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Denver Pass Rush Crushes Cam’s Confidence

The Denver Broncos may have won Super Bowl 50 by two touchdowns, but the game certainly wasn’t that close. The contest was always going to be decided by which offense handled it’s opposing defense better, and on Sunday, the strong-rushing, deep-throwing Panthers had no answer for the Broncos elite pass rush.

So much was evident from the opening Carolina drive. Many viewers might have been quick to dismiss Cam Newton’s early overthrows as nerves. But when Newton’s lack of chemistry with his receivers and running backs continued deep into the second quarter and beyond, it became apparent that Denver’s defensive game plan was taking shape.

After the Broncos pounced on a strip sack caused by unblockable Super Bowl MVP Von Miller to make it 10-0, Cam’s confidence was clearly shaken. For the rest of the game, he lacked the sort of determined, field general appearance at the line of scrimmage that had gotten his team this far.

Gone was his confident snap call and casual drop back as he surveyed the field. Cam’s arm remained a rocket, but it was often redirected by tips, pressure and quarterback hits from a defense that just kept coming.

Miller, with his 2.5 sacks and 2 forced fumbles was a standout, and he was brilliantly complemented all game long by DeMarcus Ware’s 2 sacks and the stuffing capabilities of Derek Wolfe and Malik Jackson on the inside.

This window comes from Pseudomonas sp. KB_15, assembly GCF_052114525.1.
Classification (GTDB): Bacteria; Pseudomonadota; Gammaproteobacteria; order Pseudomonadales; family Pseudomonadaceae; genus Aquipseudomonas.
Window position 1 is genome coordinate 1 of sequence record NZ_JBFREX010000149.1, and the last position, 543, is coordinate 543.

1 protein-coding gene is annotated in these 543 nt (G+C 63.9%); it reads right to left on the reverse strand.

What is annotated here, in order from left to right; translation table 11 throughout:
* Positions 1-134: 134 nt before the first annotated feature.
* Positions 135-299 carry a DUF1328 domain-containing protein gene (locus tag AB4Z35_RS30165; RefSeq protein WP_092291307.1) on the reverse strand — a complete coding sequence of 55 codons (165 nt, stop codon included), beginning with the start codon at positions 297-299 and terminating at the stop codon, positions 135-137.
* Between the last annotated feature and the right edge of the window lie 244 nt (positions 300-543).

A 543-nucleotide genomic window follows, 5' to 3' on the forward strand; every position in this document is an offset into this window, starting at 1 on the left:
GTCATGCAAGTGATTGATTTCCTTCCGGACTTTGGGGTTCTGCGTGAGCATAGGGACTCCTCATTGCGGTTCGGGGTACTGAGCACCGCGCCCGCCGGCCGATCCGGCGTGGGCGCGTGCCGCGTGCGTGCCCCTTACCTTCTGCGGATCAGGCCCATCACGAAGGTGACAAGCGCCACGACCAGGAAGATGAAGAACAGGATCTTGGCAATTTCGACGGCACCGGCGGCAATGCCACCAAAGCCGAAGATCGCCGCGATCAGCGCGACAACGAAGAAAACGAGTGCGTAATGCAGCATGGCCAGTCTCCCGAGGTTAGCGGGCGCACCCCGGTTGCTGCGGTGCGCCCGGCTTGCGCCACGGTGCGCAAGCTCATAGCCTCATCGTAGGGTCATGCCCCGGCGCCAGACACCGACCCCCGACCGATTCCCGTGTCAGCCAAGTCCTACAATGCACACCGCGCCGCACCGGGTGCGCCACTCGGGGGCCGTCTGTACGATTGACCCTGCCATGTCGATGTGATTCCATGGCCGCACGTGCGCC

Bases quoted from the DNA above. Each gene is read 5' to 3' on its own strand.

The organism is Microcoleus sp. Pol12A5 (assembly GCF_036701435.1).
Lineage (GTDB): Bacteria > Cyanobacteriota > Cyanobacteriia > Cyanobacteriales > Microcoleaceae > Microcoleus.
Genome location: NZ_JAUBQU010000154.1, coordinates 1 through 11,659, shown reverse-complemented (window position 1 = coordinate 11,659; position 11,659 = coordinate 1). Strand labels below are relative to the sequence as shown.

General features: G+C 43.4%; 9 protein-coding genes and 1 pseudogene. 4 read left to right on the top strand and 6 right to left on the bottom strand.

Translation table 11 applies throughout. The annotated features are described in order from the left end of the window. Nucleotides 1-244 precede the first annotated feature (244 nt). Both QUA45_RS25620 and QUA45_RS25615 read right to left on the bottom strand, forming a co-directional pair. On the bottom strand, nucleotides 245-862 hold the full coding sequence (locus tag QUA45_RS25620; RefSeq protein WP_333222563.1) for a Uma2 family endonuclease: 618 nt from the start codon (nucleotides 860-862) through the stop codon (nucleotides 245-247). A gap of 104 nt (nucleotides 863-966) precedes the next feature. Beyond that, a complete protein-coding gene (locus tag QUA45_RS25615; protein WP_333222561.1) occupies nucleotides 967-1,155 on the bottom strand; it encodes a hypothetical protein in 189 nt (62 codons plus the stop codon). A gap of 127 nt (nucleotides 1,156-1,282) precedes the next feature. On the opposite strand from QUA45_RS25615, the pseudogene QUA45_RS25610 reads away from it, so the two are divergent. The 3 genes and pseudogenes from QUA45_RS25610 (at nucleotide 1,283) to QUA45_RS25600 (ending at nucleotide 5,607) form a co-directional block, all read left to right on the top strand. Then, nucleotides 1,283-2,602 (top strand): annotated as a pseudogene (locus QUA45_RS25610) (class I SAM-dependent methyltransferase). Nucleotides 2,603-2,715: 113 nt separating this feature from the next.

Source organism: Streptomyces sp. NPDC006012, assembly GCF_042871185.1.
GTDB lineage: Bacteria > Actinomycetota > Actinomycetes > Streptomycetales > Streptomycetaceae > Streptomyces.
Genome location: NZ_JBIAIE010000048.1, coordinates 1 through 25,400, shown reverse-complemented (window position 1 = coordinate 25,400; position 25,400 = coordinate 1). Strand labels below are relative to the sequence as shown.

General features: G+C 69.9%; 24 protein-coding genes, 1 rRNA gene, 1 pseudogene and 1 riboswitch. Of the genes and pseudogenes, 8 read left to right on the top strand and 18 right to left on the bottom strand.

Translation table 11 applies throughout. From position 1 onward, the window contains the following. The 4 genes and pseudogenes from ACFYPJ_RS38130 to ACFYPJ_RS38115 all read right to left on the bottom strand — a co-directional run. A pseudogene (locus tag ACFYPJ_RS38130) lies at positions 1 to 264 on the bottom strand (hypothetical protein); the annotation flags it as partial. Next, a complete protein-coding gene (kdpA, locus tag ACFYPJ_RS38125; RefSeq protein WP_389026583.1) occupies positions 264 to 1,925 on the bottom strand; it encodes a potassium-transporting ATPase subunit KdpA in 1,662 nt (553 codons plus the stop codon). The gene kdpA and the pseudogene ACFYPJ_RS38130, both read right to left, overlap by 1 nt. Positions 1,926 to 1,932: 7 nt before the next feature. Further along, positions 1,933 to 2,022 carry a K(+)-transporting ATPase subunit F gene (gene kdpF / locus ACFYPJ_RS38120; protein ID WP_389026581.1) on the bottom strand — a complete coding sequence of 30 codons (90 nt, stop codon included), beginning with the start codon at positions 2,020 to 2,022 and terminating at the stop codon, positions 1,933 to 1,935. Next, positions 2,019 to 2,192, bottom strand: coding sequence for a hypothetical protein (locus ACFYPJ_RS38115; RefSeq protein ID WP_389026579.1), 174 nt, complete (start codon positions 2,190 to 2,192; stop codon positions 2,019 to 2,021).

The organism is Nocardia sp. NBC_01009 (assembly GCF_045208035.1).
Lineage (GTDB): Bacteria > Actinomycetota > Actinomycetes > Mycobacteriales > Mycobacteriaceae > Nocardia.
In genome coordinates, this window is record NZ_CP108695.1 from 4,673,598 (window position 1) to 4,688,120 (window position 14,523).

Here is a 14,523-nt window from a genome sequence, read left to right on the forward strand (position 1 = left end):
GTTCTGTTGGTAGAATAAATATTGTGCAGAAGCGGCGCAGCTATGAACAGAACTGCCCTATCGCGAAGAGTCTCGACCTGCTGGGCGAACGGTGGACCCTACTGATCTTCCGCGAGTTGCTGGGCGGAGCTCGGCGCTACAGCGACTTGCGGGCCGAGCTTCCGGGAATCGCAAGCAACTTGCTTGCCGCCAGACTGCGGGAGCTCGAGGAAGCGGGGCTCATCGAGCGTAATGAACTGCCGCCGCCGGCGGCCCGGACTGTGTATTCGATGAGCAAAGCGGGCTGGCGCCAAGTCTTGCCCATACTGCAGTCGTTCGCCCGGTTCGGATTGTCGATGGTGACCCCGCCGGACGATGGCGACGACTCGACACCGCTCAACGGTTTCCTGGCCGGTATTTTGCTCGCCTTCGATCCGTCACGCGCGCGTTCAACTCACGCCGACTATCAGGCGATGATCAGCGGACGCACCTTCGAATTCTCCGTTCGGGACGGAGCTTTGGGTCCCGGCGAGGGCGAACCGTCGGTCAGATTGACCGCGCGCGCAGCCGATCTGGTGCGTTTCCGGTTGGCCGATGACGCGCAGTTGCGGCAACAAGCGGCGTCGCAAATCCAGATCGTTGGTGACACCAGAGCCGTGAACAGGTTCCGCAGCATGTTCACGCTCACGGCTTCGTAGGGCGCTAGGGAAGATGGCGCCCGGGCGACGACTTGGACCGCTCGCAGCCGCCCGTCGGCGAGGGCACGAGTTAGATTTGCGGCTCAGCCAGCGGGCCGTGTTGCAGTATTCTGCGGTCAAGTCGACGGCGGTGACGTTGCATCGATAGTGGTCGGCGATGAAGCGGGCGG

But the game’s defining moment came on Miller’s second strip sack. With five minutes remaining and the Panthers down by 6, Newton lost control of the football. With the ball on the turf, Newton hesitated just long enough for a dog pile to form and force to ball to squirt out, eventually recovered by T.J. Ward to set up the game-sealing touchdown.

Newton’s refusal to try and reclaim possession was not a belief that the play might have been called incomplete. And even if it was, at some point a combination of desperation and adrenaline has to kick in, compelling you to dive head first into the turf and preserve any hope of keeping your team alive.

No, Cam made what could be politically correctly referred to as a “business decision.” The severe beating he had endured for the previous three hours ensured he would not risk one more big hit for a low-percentage return.

It’s tough to come to terms with, but it’s true: in the game’s biggest moment, the NFL’s MVP gave up. That’s not because he’s not a competitor. It’s because the Broncos had beaten all the competitiveness out of him.

And when the dust of Peyton Manning’s ride off into the sunset finally settles, only a series of Cam Newton-sized imprints will be all that remain visible on the Levi’s Stadium turf, until it all begins again in September.

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